One of the most important tools in the armoury of a professional chef is his or her knives. Without a good quality knife a chef is unable to work effectively.
Of course just about everything that a chef does involves cutting. And for this reason most professional chefs own a wide range of the highest quality knives.
To the uninitiated a knife might just seem like a knife. However to a professional chef they are anything but. There is a wide range of different styles of knife and each knife has its own uses.
Not only is there a very wide range of different types of knife but there are even different types of edge and blade.
Boning knives, paring knives, carving knives and fillet knives are just a very small selection of the different types of knives that may well be used by a chef every day.
And those are only the common knives. Santoku knives, Kiritsuke knives, Kurouchi knives, Nakiri knives, Sujihiki knives, Wa-Gyutos and more are some of the more esoteric types of knife used by various chefs around the world.
And then of course there’s the edge. Serrated edges, straight edges, Granton hedges, concave, convex edges, the list goes on.
And that doesn’t even begin to consider the material that is used in the knife blade.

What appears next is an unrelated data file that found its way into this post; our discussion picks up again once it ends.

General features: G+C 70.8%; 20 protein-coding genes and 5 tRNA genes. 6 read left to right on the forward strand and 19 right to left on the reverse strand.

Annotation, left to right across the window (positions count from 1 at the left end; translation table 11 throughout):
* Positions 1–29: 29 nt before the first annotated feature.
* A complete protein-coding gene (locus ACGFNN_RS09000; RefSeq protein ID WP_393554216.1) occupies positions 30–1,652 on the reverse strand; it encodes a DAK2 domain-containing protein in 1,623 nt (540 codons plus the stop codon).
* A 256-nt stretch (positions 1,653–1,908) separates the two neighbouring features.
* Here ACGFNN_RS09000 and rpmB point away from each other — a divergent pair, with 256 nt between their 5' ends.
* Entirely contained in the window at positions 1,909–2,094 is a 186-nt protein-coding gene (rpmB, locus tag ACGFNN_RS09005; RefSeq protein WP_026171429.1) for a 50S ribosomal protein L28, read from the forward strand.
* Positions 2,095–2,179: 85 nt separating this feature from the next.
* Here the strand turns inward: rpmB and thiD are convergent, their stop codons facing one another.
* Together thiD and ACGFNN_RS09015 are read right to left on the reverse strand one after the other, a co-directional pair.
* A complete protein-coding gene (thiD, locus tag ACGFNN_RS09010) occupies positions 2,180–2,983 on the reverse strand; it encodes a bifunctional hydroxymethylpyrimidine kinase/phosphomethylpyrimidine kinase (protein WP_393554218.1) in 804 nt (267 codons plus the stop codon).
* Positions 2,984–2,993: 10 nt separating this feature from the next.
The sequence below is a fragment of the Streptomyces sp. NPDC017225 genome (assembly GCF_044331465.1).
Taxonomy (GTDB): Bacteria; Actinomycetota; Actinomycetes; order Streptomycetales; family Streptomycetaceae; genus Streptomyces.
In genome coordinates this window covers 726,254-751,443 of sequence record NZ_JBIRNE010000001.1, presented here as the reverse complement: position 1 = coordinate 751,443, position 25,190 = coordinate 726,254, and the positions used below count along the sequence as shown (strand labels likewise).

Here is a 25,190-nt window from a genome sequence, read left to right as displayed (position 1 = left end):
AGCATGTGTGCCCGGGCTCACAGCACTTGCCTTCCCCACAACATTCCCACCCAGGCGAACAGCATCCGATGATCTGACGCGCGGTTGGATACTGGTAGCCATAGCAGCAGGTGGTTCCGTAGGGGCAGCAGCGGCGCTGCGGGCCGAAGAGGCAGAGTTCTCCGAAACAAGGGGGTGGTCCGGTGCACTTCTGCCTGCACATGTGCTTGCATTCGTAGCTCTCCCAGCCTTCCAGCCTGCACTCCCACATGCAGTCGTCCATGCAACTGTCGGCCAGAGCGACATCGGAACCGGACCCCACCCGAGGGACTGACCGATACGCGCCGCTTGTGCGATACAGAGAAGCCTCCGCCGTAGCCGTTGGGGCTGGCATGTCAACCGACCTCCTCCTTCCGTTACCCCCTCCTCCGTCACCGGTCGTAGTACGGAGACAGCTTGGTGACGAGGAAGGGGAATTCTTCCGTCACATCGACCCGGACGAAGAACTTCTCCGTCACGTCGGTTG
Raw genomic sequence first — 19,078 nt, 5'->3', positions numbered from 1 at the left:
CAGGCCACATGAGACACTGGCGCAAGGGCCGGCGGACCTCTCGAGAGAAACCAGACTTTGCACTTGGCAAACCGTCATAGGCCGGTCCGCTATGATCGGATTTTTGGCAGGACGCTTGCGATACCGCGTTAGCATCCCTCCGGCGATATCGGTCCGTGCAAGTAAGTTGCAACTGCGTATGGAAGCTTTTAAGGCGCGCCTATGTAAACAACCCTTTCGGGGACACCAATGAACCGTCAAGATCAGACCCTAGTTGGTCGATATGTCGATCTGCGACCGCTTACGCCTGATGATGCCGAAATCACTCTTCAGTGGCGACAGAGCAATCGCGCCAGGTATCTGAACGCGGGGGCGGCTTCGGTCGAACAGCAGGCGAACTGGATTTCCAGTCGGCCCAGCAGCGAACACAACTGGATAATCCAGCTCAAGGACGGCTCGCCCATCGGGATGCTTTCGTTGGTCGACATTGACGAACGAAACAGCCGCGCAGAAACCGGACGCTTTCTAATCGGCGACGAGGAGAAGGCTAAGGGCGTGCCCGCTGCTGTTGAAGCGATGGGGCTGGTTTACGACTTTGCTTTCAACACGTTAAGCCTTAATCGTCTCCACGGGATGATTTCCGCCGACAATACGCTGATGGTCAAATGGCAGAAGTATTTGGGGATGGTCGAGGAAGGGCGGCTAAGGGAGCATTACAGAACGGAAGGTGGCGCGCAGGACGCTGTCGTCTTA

As you’re beginning to see kitchen knives are not as simple as you might think. Also not as simple as you might think is sharpening a quality knife.
Of course your average home cook simply buys a manual or electric knife sharpener and get stuck into sharpening their knife. Most home cooks will ruin a quality knife in no time by doing this. Electric sharpeners, for example, if used wrongly, can ruin a fine edge of the knife blade very quickly by overheating it.
A professional chef knows that an expensive knife is a work of art and that sharpening it properly is a skill that is possessed by very few. It is a hard skill to learn and one which takes many years to perfect.
So for this reason many professional chefs send their knives out to a professional knife sharpening service every six months or so for professional sharpening. It’s easier that way than spending the time and effort required learning to do it yourself.
Of course it’s not cheap to send your knife collection to a professional knife sharpening service. However for a professional chef who relies on the quality of his knife edge every single day it is well worth the price.
For the average home cook it may not be. It’s still possible to sharpen a knife yourself, provided you have a quality knife sharpener and are prepared to put in a little work into learning how to use it. But don’t expect to buy a knife sharpener today and have knives that you can shave with tomorrow.
Take some time learning about how to sharpen a knife, research a little about how to find the best knife sharpener, (try here http://knifesharpenersguide.com/best-knife-sharpener), learn a little more about the difference between sharpening and honing a knife (here) and you’re well on your way.
But if you’re a professional chef it’s probably better just to send your knives out to sharpening service. Stick to what you know best, cooking.